Customers have bought your SaaS (Software As A Service) product to solve a specific problem. If they do not see that your product solves that problem soon enough, they will churn as there are so many products out there in the market and switching between SaaS products is quite simple. So, the shortest path taken by your Customer to the WOW moment in your product is what “Customer Onboarding” is all about. Very rarely do Customers Churn after seeing the true potential of your product.
Here are 8 best practices that you can follow to ensure your customers journey towards their first WOW moment is as quick as possible.
1. Understanding your customer goals with your product
Customers buy products to solve different business problems. If your product has multiple features, the first step is to understand what problem your customers are trying to solve. Depending on your customer onboarding process, how you get this information will vary.
If your product is self-service and you provide a trial or freemium service, get this information when they sign up on your portal using a simple form focussing on the data that would help you to show relevant information.
Here is an example on how Zendesk does it.
If your product is Sales driven, then on the first exploratory call, focus on understanding what problem your Potential Customer is trying to solve.
Once you understand this, you can move on to the next steps in Onboarding.
2. Focus on your customer goals
Once your customer goals are understood, your customer’s experience from that point onwards should be directed in making them believe that your product can help them achieve their goals.
If your product is self-service like the Zendesk example shown above, change the user experience and layout of the product to show what is relevant to your customer to achieve their goals. For example, if I am using Zendesk for internal purposes, there is not much purpose in me seeing a screen focussed on external customers.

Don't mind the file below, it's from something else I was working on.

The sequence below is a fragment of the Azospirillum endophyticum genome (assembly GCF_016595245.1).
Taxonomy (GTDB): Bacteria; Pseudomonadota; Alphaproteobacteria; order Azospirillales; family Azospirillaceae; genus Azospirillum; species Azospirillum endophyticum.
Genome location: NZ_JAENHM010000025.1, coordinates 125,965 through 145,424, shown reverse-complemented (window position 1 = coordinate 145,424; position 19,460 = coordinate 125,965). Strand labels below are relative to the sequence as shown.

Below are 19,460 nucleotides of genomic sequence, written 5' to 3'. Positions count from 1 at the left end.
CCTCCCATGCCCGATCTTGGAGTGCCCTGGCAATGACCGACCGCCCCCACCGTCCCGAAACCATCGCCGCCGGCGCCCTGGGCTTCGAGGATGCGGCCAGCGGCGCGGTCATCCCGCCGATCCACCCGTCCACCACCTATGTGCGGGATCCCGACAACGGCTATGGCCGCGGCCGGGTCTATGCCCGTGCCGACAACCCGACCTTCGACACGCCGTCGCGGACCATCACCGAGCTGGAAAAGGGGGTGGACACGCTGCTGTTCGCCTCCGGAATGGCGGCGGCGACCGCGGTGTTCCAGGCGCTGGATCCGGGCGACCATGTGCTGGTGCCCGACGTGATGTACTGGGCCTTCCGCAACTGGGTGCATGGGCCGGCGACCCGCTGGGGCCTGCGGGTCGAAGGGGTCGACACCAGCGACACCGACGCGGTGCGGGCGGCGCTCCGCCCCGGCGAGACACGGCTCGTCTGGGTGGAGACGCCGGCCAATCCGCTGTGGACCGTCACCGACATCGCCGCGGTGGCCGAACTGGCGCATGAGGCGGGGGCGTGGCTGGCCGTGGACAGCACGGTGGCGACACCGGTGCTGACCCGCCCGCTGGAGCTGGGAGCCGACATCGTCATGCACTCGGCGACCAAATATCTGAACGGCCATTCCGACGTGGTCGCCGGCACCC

With sales-based products, focus your demos on features that are relevant to the customers. Often, SaaS products will have several features and it is tempting to talk about all the features that you have. But the time for that will come later, initially our goal should be to create the WOW moment for your customer as soon as possible and that will come if they feel their goals can be achieved through the product. So, focus on just those features in the beginning.
3. Use an onboarding checklist and progress bar
Once the initial layout or expectation is set with the customer, making it intuitive by using a check list with a progress bar helps users complete the onboarding process much more easily.
4. Use interactive walk-throughs
Interactive walk-throughs take the complexity out of self-service products to an extent. As discussed earlier, walk-throughs must be used carefully as if it tries to cover every feature available, it will be frustrating for the user, and they will close it. Focussing on the key value propositions is essential. As tempting as it is to highlight all the cool features in your product, refrain from that on Day 1. Once the customer is onboarded and has reached their WOW moment and have value from the product you can slowly introduce one new feature at a time.
5. Create an onboarding process for your Customer Success Team